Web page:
bne IntelliNews – Russian talks with the West on NATO expansion begin


The first round of talks between the West and Russia on NATO enlargement and the conclusion of a new pan-European security agreement have started and will continue this week in what could prove to be the most important since the collapse of the Soviet Union in 1991. If the negotiations turn badly, a new cold war is at best on the cards and at worst a military conflict.

The first event was a meeting of NATO foreign ministers on January 7 which reiterated NATO’s position that it would not be dictated by Moscow and place no restrictions on which country could join the ‘alliance.

NATO foreign ministers have said they stand united against any possible Russian military action in Ukraine and signaled that many of the Kremlin’s security demands are unacceptable. The first of these demands is that NATO provide “legal guarantees” that Ukraine, and other non-members, will never join the alliance.

NATO Secretary General Jens Stoltenberg reiterated the organization’s hard line.

“We call on Russia to defuse and withdraw its forces and to take the path of peace. We support the sovereignty and territorial integrity of Ukraine. And we are united to defend and protect all Allies, ”said Stoltenberg.

Stoltenberg went on to say that it was inconceivable that NATO would prevent a country from applying to become a member of the military alliance, pointing out that Russia’s insistence on a Western commitment to prevent Ukraine itself from applying to become a member of the military alliance will be a major sticking point in the upcoming talks.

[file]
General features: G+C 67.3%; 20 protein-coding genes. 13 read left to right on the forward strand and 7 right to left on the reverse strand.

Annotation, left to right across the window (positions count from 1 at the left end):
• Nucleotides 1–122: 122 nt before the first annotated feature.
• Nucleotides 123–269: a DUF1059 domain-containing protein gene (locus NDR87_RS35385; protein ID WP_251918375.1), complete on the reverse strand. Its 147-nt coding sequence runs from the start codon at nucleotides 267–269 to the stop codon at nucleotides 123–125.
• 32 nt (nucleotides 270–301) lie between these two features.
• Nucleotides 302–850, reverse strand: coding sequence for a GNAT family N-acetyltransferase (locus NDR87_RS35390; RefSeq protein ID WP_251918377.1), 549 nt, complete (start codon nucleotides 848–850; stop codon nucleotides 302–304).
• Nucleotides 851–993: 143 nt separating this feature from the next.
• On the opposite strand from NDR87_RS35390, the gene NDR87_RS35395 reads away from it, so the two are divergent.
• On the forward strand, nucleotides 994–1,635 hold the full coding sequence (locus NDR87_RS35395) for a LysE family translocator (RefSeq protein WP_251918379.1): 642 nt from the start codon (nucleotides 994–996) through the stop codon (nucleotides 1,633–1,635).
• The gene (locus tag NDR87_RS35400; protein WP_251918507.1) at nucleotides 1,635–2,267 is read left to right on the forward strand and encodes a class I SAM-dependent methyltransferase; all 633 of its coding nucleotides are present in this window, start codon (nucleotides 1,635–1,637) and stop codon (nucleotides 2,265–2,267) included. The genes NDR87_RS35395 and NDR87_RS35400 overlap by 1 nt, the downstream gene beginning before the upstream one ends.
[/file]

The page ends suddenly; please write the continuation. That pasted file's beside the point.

Stoltenberg anticipated the difficulty of the proposed talks, asserting that NATO was prepared for the “failure” of the negotiations.

Speaking to reporters in Brussels after the meeting, Stoltenberg said: “We will do all we can to ensure a political path for the prevention of the use of force, but at the same time we must be ready in case of dialogue failure. We send clear messages to Moscow that if it uses force there will be serious consequences economic and political sanctions.

Stoltenberg added that Moscow’s demands are unacceptable and that the West will continue to support Ukraine.

“The idea that Ukraine is a threat to Russia is to turn everything upside down. Ukraine is not a threat to Russia,” he said. “I think it is the idea of ​​a democratic and stable Ukraine that is a challenge for them and therefore NATO will continue to support our partner, a sovereign nation, but also, of course, recognizing that Ukraine is a partner and not an ally of NATO. “

The Russian Foreign Ministry released a draft demands agreement in mid-December with very specific demands, but which also contained some concessions. Russia has been equally adamant in its demands, threatening “military and technical” retaliation if the West does not take the demands and the talks seriously.

The points of the draft agreement proposed by Russia consisted of eight articles:

  • Article 1: The parties must not strengthen their security to the detriment of the security of Russia;
  • Article 2: the parties will use multilateral consultations and the NATO-Russia Council to resolve points of conflict;